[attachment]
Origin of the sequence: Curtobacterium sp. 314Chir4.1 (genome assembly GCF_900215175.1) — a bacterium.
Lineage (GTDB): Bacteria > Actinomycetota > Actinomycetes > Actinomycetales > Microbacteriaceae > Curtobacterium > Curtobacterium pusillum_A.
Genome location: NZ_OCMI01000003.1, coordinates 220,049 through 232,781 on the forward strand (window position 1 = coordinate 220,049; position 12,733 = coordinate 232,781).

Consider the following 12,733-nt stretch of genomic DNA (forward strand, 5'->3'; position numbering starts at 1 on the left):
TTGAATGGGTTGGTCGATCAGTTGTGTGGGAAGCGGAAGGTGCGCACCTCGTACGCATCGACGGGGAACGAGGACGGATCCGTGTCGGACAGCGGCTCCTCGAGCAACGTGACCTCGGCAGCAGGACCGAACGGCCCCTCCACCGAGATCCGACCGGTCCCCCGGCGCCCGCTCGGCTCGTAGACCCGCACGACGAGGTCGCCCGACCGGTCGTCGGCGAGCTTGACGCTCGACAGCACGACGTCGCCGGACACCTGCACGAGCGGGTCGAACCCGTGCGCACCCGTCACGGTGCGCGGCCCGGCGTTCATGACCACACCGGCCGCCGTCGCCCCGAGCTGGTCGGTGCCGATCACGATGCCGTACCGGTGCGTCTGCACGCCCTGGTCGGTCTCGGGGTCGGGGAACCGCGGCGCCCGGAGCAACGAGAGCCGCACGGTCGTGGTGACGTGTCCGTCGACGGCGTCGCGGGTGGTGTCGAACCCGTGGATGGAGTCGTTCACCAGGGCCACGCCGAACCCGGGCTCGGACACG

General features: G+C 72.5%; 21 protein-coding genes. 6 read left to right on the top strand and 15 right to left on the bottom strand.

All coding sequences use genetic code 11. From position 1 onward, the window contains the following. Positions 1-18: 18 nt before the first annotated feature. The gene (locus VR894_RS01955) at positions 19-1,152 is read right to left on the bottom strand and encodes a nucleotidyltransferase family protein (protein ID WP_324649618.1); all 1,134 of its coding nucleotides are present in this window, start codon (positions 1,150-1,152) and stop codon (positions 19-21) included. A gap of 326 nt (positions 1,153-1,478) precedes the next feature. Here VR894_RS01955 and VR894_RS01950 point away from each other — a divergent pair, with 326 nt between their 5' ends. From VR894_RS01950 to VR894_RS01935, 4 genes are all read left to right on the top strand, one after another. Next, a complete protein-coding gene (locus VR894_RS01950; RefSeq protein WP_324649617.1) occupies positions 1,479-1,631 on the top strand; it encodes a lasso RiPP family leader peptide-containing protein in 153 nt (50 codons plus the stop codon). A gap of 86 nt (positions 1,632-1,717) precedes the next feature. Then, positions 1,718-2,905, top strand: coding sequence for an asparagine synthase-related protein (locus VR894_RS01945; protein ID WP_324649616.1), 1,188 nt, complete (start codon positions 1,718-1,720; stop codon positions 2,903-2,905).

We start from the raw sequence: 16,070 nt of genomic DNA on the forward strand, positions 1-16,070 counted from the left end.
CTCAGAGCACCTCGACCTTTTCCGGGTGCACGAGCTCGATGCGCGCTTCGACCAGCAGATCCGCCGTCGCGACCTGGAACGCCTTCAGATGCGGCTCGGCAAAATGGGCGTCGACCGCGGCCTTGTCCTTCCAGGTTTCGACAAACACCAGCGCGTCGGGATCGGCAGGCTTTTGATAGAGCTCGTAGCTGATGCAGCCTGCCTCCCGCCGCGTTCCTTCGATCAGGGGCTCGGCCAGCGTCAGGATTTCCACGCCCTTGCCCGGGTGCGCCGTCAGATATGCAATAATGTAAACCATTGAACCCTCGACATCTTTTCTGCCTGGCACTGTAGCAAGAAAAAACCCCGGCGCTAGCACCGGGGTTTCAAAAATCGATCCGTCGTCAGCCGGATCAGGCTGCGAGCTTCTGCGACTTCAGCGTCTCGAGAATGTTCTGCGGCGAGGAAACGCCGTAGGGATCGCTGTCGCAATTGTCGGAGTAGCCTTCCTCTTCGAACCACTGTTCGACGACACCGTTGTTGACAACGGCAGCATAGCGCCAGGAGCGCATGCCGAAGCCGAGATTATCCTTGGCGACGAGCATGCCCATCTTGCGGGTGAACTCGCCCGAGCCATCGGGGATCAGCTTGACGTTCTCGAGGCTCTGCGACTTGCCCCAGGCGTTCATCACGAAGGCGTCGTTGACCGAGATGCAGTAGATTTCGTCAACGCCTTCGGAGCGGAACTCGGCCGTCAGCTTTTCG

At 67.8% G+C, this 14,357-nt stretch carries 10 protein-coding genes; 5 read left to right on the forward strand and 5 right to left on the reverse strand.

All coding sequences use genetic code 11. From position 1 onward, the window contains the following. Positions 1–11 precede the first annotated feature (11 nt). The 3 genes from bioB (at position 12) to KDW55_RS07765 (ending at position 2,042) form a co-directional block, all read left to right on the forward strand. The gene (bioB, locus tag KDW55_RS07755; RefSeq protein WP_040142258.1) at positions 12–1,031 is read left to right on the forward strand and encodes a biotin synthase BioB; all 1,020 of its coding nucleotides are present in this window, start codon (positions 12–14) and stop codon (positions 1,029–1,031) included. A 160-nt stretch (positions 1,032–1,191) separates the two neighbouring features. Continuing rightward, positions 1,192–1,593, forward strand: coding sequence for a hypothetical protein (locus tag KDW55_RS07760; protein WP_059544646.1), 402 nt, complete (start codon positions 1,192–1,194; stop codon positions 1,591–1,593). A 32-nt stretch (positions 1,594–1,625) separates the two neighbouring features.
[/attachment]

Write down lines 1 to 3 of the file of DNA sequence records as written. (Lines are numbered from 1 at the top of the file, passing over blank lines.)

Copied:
Origin of the sequence: Curtobacterium sp. 314Chir4.1 (genome assembly GCF_900215175.1) — a bacterium.
Lineage (GTDB): Bacteria > Actinomycetota > Actinomycetes > Actinomycetales > Microbacteriaceae > Curtobacterium > Curtobacterium pusillum_A.
Genome location: NZ_OCMI01000003.1, coordinates 220,049 through 232,781 on the forward strand (window position 1 = coordinate 220,049; position 12,733 = coordinate 232,781).